The most ambitious radiation clean-up ever attempted has proved costly, complex and time-consuming since the Japanese government began it more than two years in the wake of the Fukushima Dai-ichi nuclear power plant meltdown. It may also fail.
Doubts are mounting that the effort to decontaminate hotspots in an area the size of Connecticut will succeed in its ultimate aim — luring more than 100,000 nuclear evacuees back home. If thousands of former residents cannot or will not return, parts of the farming and fishing region could remain an abandoned wilderness for decades.
In many areas, radiation remains well above targeted levels because of bureaucratic delays and ineffective work on the ground. As a result, some experts fear the US$15 billion allocated to the scheme so far will be largely squandered.
The deep-seated problems facing the clean-up are both economic and operational, according to a Reuters review of decontamination contracts and interviews with dozens of workers, managers and officials involved.
In Kawauchi, a heavily forested village in Fukushima Prefecture, decontamination crews have finished cleaning up houses, but few of their former inhabitants are prepared to move back. Just over 500 of the 3,000 people who once lived here have returned since the March 2011 meltdown at the Fukushima nuclear plant 25km to the east.
Even after being deemed safe enough for people to return, Kawauchi has no functioning hospital or high school.
The mushrooms that used to provide a livelihood for foragers are now steeped in dangerous levels of caesium. The only jobs on offer in town are menial. Some houses are so mildewed after three summers of abandonment that they need to be torn down.
The village has not only shrunk; its population has also aged. While the elderly used to make up a third of the town, they now account for 70 percent of residents.
The same pattern has played out across Fukushima as the nuclear accident turned the slow drip of urban flight by younger residents into a torrent, creating a demographic skew that decontamination is unlikely to reverse.
Kawauchi is one of the 11 townships that were most heavily contaminated after the accident, when rain and snow showered radioactive particles onto the verdant hills as the plume from the plant passed overhead. Half of it lies in the still-evacuated area where the national government has assumed control of the clean-up.
“There is no comprehensive plan on how to rebuild the village,” said Yasutsugu Igari, 34, who works in the reconstruction department at Kawauchi’s village office. “It’s the government that destroyed it, but now it’s doing very little to help us recreate our lives.”
Masayoshi Yokota, who is in charge of decontamination, says he has heard that frustration before.
“First they said they wouldn’t come back unless we decontaminated. So we did that and told them they could come back, but then it was about jobs or that they didn’t want to come back because they have children,” he said.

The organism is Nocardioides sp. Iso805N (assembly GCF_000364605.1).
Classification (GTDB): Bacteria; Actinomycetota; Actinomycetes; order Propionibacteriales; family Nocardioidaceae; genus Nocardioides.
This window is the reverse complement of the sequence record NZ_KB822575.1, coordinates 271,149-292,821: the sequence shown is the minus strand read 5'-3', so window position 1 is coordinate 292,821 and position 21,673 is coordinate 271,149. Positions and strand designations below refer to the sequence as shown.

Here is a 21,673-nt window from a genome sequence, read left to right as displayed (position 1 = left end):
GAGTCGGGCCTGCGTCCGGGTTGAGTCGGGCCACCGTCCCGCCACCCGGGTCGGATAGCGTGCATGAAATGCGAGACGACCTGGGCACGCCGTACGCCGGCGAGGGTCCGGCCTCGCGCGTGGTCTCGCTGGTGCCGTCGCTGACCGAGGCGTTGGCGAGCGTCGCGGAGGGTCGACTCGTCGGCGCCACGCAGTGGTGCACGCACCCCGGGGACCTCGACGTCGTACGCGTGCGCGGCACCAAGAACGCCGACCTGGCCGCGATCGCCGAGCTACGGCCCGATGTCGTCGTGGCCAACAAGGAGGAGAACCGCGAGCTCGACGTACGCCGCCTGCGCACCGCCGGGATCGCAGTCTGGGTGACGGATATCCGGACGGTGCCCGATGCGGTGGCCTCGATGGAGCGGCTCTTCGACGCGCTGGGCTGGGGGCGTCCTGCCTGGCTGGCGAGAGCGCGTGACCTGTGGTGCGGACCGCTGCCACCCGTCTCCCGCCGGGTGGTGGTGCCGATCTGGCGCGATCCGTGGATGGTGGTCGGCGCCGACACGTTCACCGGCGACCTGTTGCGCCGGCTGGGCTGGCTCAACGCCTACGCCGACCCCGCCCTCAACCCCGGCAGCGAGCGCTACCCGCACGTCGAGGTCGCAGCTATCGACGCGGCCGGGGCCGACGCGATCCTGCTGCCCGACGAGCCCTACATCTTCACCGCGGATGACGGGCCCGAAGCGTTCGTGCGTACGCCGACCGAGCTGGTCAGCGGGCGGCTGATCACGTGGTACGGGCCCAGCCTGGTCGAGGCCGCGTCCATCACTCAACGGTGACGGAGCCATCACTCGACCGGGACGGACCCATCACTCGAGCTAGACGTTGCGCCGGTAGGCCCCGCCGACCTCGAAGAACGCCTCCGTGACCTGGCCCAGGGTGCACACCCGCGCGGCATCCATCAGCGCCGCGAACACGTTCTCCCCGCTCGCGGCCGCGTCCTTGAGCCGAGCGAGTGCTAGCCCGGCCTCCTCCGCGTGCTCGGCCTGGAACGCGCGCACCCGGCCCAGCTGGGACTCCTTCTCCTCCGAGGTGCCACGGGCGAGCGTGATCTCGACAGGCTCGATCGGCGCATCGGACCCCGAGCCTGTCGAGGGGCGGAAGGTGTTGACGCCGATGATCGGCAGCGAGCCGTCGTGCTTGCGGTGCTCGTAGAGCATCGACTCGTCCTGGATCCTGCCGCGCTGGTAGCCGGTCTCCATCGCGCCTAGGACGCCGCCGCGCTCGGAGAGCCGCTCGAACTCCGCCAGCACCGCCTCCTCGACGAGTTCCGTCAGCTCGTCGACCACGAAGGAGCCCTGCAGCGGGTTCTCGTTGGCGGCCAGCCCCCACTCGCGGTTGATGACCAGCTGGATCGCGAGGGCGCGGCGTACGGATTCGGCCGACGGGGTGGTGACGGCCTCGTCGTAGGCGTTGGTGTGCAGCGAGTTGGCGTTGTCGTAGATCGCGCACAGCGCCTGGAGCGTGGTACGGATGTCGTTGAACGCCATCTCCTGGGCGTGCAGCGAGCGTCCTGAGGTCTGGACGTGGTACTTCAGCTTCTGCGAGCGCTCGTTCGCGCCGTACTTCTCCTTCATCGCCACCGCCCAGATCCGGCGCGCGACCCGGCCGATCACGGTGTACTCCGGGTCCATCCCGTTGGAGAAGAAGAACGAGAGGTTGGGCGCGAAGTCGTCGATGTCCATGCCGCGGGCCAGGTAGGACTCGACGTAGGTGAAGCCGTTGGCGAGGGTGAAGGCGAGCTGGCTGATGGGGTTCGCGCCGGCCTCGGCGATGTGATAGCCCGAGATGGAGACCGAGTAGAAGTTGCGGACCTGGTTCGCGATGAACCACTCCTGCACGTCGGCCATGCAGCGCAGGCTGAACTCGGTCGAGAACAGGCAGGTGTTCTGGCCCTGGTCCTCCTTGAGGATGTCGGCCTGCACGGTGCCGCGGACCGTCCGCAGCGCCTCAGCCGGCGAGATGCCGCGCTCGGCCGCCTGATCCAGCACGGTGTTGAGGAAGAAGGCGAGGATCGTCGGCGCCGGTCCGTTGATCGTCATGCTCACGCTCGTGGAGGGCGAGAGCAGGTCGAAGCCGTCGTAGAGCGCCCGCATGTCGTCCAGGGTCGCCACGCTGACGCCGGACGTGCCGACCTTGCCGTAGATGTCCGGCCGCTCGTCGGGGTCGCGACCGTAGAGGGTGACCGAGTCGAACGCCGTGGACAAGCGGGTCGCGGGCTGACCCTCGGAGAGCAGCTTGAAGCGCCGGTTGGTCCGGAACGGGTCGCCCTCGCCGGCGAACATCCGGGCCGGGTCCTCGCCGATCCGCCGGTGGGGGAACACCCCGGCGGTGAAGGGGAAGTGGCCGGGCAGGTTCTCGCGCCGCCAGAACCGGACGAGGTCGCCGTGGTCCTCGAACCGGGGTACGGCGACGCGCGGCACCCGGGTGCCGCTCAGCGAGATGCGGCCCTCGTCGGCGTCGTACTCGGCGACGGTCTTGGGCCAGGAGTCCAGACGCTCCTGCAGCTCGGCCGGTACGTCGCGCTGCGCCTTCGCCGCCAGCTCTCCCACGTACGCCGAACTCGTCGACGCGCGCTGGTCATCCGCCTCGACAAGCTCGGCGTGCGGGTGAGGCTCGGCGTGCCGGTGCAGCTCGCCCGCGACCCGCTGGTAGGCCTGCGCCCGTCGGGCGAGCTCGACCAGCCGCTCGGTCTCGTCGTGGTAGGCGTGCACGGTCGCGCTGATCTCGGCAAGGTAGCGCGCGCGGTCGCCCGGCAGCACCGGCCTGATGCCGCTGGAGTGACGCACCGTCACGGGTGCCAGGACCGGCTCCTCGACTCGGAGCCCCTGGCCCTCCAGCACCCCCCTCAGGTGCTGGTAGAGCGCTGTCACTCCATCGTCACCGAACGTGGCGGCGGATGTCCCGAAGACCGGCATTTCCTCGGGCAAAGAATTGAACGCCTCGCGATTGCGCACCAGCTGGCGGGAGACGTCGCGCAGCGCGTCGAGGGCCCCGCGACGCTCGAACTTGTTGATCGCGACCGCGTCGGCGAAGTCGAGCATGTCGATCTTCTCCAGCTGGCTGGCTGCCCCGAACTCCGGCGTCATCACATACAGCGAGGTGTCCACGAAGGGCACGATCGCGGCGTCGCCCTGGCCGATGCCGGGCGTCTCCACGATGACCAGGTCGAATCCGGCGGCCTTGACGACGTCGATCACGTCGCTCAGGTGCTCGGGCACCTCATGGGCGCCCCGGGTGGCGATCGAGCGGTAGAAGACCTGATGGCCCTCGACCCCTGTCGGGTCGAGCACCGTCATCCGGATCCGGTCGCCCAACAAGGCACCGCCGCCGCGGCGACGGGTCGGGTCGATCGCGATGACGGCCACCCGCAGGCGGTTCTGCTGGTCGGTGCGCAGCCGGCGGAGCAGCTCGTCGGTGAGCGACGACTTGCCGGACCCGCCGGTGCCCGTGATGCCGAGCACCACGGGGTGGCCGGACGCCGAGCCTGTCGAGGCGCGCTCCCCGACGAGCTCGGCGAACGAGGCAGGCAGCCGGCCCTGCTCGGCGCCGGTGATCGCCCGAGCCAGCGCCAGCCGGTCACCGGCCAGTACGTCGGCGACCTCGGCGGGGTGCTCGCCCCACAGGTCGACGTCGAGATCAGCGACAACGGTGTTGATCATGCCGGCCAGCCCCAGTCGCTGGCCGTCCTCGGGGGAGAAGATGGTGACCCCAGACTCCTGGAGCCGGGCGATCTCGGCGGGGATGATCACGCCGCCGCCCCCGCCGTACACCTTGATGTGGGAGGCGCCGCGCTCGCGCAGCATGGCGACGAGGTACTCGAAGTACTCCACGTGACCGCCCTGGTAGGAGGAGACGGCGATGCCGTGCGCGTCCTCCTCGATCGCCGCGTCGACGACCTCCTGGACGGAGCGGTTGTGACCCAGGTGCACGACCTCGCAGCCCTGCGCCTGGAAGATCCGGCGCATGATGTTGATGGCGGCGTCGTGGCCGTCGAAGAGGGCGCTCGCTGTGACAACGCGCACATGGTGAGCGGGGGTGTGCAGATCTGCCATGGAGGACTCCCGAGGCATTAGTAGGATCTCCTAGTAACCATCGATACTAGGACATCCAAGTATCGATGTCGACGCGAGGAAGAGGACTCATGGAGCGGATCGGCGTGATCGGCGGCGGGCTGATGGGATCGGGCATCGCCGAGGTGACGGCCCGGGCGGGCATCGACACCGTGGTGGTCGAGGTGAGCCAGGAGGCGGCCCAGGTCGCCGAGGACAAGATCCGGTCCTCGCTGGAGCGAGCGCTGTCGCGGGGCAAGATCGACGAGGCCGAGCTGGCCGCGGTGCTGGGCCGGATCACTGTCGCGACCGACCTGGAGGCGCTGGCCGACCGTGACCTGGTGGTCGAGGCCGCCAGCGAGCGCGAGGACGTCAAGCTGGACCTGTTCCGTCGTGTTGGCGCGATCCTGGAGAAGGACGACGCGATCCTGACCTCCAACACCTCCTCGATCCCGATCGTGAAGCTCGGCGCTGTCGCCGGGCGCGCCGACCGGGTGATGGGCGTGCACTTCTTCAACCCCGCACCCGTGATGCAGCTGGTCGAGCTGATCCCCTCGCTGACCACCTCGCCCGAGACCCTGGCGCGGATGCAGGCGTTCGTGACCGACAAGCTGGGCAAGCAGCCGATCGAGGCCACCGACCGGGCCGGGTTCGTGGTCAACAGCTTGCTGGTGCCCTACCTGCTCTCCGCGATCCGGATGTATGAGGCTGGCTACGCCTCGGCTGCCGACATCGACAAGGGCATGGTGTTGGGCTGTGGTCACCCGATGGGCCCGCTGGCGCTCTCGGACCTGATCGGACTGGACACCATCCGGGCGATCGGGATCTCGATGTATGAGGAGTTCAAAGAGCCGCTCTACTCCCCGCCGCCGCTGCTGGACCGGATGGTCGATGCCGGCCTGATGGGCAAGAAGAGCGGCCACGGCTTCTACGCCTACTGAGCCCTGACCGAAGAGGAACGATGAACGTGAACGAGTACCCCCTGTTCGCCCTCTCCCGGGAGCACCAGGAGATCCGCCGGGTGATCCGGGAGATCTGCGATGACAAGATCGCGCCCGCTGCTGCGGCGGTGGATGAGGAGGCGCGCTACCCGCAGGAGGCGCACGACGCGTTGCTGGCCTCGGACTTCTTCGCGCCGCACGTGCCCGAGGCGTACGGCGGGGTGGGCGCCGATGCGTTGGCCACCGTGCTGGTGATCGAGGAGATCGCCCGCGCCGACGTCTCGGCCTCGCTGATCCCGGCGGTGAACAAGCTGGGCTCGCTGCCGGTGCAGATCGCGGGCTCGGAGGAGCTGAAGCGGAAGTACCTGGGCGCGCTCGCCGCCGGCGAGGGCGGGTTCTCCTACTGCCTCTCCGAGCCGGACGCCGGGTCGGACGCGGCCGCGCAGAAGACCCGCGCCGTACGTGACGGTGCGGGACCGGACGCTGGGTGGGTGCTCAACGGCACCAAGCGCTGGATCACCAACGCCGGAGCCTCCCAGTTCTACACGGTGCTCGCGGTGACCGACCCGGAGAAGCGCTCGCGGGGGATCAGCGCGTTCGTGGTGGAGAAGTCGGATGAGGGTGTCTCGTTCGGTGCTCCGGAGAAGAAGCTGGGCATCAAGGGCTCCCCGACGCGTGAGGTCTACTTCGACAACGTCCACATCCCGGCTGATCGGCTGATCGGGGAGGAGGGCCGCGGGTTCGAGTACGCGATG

Japan’s plan to scrub clean the area around Fukushima and remove radioactive debris was beset by difficulties from the beginning.
Nothing on the same scale had ever been attempted before. After the Chernobyl accident in 1986, highly contaminated houses were entombed in concrete and the surrounding area was abandoned.
By contrast, Japan’s government is attempting to bring background radiation levels in the most highly contaminated evacuation zone to an average of 1 millisievert per year once all the work is completed.
That would be twice the background radiation level in Denver, or a sixth of the annual dose for the average American when all sources or radiation are taken into account. Japanese nuclear workers are limited to an accumulative exposure of 100 millisieverts over five years. Although radiation health experts assume that any incremental exposure to radiation increases risks for later cancers, the International Atomic Energy Agency say a statistically significant correlation only shows up at doses over that higher threshold.
The Japanese government decided to allow people to move back to areas with an average annual dose of less than 20 millisieverts in December 2011.
In an attempt to reach the tougher radiation target, thousands of temporary workers have been put to work scrubbing houses and roads, digging up topsoil and stripping trees of leaves into which invisible caesium particles have wormed.
Few of the hundreds of companies and small firms involved have any experience with radiation. Some workers have said they have been told to flush contaminated leaves away in rivers by supervisors to speed the job up and reduce waste, since storage remains a problem.
On a recent Saturday, a crew of 10 workers in jumpsuits, hardhats and surgical masks were clearing a roadside outside Kawauchi, picking up leaves and trimming weeds. The lower half of nearby forest slopes were stripped of saplings and shrubbery.
“That’s lovely,” Yokota told a visitor. “They’ve got it nice and clean.”
Some experts are doubtful about the payback of that effort.
“The truth of the matter is that from the European experience [after Chernobyl], remediation factors are disappointing,” said David Sanderson, a professor of environmental science at the University of Glasgow and an expert in radiation who has made numerous trips to Fukushima to map the fallout.